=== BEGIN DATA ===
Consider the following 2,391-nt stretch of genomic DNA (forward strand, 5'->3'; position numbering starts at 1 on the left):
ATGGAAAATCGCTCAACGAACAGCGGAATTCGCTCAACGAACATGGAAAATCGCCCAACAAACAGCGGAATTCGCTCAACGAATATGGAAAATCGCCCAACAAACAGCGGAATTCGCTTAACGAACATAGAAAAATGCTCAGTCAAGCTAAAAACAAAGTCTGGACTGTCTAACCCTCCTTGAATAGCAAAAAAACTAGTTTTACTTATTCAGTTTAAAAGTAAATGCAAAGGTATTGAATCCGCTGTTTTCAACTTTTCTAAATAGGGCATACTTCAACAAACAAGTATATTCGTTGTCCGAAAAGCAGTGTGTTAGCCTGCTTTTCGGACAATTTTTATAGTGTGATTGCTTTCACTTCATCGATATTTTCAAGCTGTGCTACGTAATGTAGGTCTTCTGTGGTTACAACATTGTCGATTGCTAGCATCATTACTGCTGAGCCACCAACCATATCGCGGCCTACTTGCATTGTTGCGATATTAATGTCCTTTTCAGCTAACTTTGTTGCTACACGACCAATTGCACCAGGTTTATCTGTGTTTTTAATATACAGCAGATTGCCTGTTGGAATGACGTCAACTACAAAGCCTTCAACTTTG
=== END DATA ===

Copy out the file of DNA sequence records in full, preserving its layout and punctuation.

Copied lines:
Consider the following 2,391-nt stretch of genomic DNA (forward strand, 5'->3'; position numbering starts at 1 on the left):
ATGGAAAATCGCTCAACGAACAGCGGAATTCGCTCAACGAACATGGAAAATCGCCCAACAAACAGCGGAATTCGCTCAACGAATATGGAAAATCGCCCAACAAACAGCGGAATTCGCTTAACGAACATAGAAAAATGCTCAGTCAAGCTAAAAACAAAGTCTGGACTGTCTAACCCTCCTTGAATAGCAAAAAAACTAGTTTTACTTATTCAGTTTAAAAGTAAATGCAAAGGTATTGAATCCGCTGTTTTCAACTTTTCTAAATAGGGCATACTTCAACAAACAAGTATATTCGTTGTCCGAAAAGCAGTGTGTTAGCCTGCTTTTCGGACAATTTTTATAGTGTGATTGCTTTCACTTCATCGATATTTTCAAGCTGTGCTACGTAATGTAGGTCTTCTGTGGTTACAACATTGTCGATTGCTAGCATCATTACTGCTGAGCCACCAACCATATCGCGGCCTACTTGCATTGTTGCGATATTAATGTCCTTTTCAGCTAACTTTGTTGCTACACGACCAATTGCACCAGGTTTATCTGTGTTTTTAATATACAGCAGATTGCCTGTTGGAATGACGTCAACTACAAAGCCTTCAACTTTG